I have heard about retroviruses and that HIV belonged to that family but not being a biologist knew nothing more about what a retrovirus was and how it differed from any other virus. This article by Carl Zimmer explains what they are and in addition says that new research about them has revealed that we all have a lot of retroviruses that invaded our DNA a long time ago and that over time have mutated to become either inactive or dormant.
In the mid-2000s, David Markovitz, a scientist at the University of Michigan, and his colleagues took a look at the blood of people infected with HIV. Human immunodeficiency viruses kill their hosts by exhausting the immune system, allowing all sorts of pathogens to sweep into their host’s body. So it wasn’t a huge surprise for Markovitz and his colleagues to find other viruses in the blood of the HIV patients. What was surprising was where those other viruses had come from: from within the patients’ own DNA.
HIV belongs to a class of viruses called retroviruses. They all share three genes in common. One, called gag, gives rise to the inner shell where the virus’s genes are stored. Another, called env, makes knobs on the outer surface of the virus, that allow it to latch onto cells and invade them. And a third, called pol, makes an enzyme that inserts the virus’s genes into its host cell’s DNA.
It turns out that the human genome contains segments of DNA that match pol, env, and gag. Lots of them. Scientists have identified 100,000 pieces of retrovirus DNA in our genes, making up eight percent of the human genome. That’s a huge portion of our DNA when you consider that protein coding genes make up just over one percent of the genome.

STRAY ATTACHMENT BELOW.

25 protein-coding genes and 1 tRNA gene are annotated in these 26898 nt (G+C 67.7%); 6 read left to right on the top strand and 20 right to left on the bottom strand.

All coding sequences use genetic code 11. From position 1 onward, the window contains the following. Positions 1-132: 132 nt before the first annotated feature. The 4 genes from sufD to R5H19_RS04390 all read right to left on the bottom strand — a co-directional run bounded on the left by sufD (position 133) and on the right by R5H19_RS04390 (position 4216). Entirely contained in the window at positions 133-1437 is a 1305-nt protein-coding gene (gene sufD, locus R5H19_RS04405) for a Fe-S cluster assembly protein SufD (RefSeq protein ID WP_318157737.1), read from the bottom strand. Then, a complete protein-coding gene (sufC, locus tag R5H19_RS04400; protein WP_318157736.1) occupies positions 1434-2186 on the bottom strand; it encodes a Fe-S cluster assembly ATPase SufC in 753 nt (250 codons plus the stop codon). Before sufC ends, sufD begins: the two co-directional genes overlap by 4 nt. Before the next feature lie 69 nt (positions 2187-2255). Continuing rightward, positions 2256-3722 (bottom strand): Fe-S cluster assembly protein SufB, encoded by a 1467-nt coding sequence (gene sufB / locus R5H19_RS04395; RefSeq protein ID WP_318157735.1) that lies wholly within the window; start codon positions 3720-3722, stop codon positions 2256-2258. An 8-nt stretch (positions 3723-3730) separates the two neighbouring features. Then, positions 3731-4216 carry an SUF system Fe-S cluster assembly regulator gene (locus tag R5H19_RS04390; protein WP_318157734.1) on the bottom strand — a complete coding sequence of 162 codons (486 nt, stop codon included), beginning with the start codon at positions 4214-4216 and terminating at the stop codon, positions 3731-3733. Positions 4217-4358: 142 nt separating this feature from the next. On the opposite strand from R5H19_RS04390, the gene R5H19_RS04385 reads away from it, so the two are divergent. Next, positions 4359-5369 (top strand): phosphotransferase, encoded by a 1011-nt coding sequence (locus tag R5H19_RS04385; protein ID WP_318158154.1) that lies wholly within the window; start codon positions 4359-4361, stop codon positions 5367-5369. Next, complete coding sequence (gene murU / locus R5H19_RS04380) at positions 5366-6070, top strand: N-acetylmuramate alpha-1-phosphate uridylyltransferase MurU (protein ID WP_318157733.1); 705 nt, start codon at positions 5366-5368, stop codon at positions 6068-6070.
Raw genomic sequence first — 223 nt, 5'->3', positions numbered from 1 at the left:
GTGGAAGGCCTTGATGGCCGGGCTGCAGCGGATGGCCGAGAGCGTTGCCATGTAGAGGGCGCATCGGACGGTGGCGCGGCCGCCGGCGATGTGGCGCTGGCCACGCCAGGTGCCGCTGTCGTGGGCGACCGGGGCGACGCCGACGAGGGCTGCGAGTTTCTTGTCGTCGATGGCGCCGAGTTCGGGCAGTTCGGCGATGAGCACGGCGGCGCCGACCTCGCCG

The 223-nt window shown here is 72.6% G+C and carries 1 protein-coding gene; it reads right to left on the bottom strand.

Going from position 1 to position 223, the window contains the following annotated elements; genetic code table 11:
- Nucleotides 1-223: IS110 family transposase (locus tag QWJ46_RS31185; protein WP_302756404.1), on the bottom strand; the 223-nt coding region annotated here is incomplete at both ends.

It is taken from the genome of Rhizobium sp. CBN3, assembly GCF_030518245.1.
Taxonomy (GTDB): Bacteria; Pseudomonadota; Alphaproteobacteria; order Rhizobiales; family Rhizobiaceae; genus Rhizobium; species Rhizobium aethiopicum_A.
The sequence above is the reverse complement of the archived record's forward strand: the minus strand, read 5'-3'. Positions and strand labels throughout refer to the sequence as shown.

But not all these endogenous viruses are mere baggage that we carry around. A few have the potential to become active and this is what the researchers found. By comparing the human genome with that of chimpanzees and Neaderthals, they were able were able to identify and locate the presence of one particular class of such endogenous retroviruses that they named K111. The human genome has about 100 copies of K111.
This finding suggests that between 6 million and 800,000 years ago, K111 was duplicated a few times at a fairly slow pace… It was only later, in the past 800,000 years, that K111 started proliferating at a faster pace.”
So why did we not know about the presence of these retroviruses in our DNA? It turns out that we have mapped just 95% of the human genome and many of these retroviruses lie in the yet unmapped parts called the centromere, which is the central region of the chromosomes, and which for various reasons is very difficult to study.